Messier 14 (M14) is a globular cluster (a large compact spherical star cluster, typically of old stars in the outer regions of a galaxy) located in the southern constellation Ophiuchus.
If you compare it to other globular clusters (e.g. M13 or M5), you will notice that many of the stars here have a distinct yellow color. The reason for that is it’s age. Its estimated age is about 13 billion years and most of its stars are not hot enough. The bluer the star, the hotter is and the colder stars are toward the yellower-redder part of the spectrum. This cluster is clearly full of old, colder stars. Also, cluster has only about 5 percent of the Sun’s heavy elements, which also points to its age.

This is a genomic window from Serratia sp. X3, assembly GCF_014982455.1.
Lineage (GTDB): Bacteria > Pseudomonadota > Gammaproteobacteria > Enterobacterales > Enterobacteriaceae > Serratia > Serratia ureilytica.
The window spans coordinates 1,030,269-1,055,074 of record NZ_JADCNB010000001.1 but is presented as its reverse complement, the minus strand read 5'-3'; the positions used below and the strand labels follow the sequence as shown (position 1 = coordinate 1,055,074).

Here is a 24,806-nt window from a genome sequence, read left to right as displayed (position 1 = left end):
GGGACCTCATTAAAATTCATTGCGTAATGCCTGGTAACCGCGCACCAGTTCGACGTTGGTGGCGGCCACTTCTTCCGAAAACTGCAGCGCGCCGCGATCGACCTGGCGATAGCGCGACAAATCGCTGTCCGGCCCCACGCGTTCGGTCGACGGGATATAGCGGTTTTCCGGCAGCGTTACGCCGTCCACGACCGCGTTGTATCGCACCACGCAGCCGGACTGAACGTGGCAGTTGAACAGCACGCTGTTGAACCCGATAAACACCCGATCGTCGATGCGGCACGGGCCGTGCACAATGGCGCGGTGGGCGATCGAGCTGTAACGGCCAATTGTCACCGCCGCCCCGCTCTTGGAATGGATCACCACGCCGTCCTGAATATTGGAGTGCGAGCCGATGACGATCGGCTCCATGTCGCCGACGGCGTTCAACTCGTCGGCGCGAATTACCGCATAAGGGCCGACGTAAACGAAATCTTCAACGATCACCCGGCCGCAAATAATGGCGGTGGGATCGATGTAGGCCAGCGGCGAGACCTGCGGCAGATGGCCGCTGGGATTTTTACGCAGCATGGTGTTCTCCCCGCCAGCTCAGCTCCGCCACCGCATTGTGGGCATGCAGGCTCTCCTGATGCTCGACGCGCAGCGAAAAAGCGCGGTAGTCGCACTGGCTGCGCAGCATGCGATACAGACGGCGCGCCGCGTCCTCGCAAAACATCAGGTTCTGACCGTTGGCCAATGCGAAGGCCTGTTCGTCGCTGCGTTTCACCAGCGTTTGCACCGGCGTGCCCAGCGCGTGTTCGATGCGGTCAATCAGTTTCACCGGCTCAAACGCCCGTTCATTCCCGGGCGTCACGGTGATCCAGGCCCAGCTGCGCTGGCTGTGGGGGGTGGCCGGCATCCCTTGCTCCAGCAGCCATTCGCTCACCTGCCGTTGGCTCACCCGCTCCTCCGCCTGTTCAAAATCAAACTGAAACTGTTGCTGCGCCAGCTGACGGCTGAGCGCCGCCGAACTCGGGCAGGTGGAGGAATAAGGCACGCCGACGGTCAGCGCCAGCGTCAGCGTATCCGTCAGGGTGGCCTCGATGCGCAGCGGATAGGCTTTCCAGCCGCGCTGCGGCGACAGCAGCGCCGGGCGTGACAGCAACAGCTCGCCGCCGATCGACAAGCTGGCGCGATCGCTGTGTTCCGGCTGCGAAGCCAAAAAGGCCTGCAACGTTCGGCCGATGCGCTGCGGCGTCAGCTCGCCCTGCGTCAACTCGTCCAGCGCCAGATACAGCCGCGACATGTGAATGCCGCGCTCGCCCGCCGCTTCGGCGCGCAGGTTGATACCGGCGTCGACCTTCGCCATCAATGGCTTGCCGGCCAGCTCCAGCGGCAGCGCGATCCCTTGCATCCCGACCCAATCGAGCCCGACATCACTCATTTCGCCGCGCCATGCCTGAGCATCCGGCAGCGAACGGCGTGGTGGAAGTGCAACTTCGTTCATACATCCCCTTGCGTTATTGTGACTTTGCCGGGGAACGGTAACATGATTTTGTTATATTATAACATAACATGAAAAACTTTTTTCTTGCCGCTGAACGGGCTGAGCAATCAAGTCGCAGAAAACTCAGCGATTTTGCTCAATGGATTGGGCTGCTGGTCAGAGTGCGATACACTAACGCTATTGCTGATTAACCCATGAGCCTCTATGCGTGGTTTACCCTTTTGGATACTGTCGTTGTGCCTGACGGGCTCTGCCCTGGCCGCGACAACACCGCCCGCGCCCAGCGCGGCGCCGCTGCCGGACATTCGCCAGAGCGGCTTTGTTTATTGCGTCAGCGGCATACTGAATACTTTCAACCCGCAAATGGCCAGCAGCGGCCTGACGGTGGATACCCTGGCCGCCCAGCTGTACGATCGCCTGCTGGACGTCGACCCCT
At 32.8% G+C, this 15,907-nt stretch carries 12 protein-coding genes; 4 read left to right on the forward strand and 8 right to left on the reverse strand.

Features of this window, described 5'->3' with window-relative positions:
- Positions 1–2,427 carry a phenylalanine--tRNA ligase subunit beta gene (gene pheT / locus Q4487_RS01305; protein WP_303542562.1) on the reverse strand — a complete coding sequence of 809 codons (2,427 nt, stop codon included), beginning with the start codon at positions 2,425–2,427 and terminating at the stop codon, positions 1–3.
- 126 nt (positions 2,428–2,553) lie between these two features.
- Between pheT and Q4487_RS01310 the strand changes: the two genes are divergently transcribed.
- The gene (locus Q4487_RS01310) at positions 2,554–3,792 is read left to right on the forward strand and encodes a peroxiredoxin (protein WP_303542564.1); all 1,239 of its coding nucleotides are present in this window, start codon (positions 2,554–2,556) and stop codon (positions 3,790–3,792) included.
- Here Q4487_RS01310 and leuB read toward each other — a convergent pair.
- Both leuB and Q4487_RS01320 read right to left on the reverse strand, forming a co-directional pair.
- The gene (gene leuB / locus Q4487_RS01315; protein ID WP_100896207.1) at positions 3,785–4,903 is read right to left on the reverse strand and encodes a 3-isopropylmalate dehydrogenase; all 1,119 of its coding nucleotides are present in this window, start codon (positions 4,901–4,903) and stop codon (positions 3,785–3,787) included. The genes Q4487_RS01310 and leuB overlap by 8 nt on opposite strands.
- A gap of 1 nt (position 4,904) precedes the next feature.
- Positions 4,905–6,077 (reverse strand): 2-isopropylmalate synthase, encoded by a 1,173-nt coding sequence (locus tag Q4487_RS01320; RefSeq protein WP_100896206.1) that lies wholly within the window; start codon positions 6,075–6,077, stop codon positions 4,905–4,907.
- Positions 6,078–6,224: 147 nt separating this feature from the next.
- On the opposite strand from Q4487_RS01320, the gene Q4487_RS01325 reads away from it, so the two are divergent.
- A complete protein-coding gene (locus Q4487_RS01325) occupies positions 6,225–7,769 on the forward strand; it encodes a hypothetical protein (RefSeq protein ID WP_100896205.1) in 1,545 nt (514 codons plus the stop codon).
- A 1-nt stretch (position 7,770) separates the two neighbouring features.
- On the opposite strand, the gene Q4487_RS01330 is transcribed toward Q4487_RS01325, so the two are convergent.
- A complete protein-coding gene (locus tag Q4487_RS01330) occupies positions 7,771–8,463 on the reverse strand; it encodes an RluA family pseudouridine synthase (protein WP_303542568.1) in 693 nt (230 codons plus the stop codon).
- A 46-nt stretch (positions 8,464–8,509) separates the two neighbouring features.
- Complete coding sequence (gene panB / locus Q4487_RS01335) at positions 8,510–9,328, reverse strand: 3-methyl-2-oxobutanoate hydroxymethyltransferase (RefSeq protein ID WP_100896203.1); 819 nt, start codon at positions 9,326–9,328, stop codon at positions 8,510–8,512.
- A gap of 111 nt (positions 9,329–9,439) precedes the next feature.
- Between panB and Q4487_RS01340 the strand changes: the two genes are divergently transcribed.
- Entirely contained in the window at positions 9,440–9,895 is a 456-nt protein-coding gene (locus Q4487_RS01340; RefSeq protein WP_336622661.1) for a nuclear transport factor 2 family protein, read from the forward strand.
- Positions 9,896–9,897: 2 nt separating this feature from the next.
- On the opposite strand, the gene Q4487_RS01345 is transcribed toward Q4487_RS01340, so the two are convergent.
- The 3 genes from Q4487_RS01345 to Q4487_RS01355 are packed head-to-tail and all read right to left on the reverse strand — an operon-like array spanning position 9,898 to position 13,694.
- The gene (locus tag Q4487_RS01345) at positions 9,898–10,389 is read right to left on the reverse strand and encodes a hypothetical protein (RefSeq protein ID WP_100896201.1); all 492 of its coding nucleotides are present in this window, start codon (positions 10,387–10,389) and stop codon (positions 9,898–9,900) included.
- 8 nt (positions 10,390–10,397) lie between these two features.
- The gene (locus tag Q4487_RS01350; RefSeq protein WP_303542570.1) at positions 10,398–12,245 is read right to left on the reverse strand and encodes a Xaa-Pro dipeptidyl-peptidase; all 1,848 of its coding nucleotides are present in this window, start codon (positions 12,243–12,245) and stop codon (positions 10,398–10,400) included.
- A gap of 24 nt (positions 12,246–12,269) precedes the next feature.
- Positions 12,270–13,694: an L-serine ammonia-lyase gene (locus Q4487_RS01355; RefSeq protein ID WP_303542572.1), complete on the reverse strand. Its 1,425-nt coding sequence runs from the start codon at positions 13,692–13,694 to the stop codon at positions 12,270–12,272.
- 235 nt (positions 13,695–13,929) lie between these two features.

The cluster lies at a distance of 30,300 light years from Earth, has an apparent magnitude of 7.6 and contains about 150,000 stars. It occupies an area about 100 light years across in size. M14 can easily be seen in binoculars, but is not visible to the naked eye. The brightest star in the cluster has a visual magnitude of 14 and the average apparent magnitude of the cluster’s 25 brightest stars is 15.44.
I took this image a little over 5 hours. (Luminance 37 images of 5 minute each and 14 images of 3 minutes each for each of RGB colors).